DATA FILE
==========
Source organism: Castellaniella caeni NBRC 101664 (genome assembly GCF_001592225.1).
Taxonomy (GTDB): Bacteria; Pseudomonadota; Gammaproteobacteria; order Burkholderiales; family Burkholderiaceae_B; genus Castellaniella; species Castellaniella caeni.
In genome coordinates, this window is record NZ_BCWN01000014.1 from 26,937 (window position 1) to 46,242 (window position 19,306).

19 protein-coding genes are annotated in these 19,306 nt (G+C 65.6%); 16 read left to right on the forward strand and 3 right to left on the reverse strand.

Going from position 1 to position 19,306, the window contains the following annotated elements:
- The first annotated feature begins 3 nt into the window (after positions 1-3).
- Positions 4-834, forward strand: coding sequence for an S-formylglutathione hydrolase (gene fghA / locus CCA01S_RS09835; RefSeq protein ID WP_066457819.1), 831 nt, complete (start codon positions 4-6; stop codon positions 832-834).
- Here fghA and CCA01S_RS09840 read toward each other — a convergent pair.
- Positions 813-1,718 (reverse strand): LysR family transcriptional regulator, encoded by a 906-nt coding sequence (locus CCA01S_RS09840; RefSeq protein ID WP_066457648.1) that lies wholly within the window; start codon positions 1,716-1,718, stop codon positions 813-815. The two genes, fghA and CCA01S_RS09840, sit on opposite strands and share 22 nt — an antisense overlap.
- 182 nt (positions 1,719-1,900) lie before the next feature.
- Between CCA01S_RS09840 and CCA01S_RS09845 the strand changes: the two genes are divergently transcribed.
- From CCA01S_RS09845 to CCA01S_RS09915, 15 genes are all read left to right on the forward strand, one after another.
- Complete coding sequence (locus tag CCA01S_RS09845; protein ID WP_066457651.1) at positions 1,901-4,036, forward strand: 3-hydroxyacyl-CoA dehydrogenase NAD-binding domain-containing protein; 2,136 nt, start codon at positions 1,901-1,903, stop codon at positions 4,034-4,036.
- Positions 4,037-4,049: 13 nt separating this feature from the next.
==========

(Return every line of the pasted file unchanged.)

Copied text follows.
Source organism: Castellaniella caeni NBRC 101664 (genome assembly GCF_001592225.1).
Taxonomy (GTDB): Bacteria; Pseudomonadota; Gammaproteobacteria; order Burkholderiales; family Burkholderiaceae_B; genus Castellaniella; species Castellaniella caeni.
In genome coordinates, this window is record NZ_BCWN01000014.1 from 26,937 (window position 1) to 46,242 (window position 19,306).

19 protein-coding genes are annotated in these 19,306 nt (G+C 65.6%); 16 read left to right on the forward strand and 3 right to left on the reverse strand.

Going from position 1 to position 19,306, the window contains the following annotated elements:
- The first annotated feature begins 3 nt into the window (after positions 1-3).
- Positions 4-834, forward strand: coding sequence for an S-formylglutathione hydrolase (gene fghA / locus CCA01S_RS09835; RefSeq protein ID WP_066457819.1), 831 nt, complete (start codon positions 4-6; stop codon positions 832-834).
- Here fghA and CCA01S_RS09840 read toward each other — a convergent pair.
- Positions 813-1,718 (reverse strand): LysR family transcriptional regulator, encoded by a 906-nt coding sequence (locus CCA01S_RS09840; RefSeq protein ID WP_066457648.1) that lies wholly within the window; start codon positions 1,716-1,718, stop codon positions 813-815. The two genes, fghA and CCA01S_RS09840, sit on opposite strands and share 22 nt — an antisense overlap.
- 182 nt (positions 1,719-1,900) lie before the next feature.
- Between CCA01S_RS09840 and CCA01S_RS09845 the strand changes: the two genes are divergently transcribed.
- From CCA01S_RS09845 to CCA01S_RS09915, 15 genes are all read left to right on the forward strand, one after another.
- Complete coding sequence (locus tag CCA01S_RS09845; protein ID WP_066457651.1) at positions 1,901-4,036, forward strand: 3-hydroxyacyl-CoA dehydrogenase NAD-binding domain-containing protein; 2,136 nt, start codon at positions 1,901-1,903, stop codon at positions 4,034-4,036.
- Positions 4,037-4,049: 13 nt separating this feature from the next.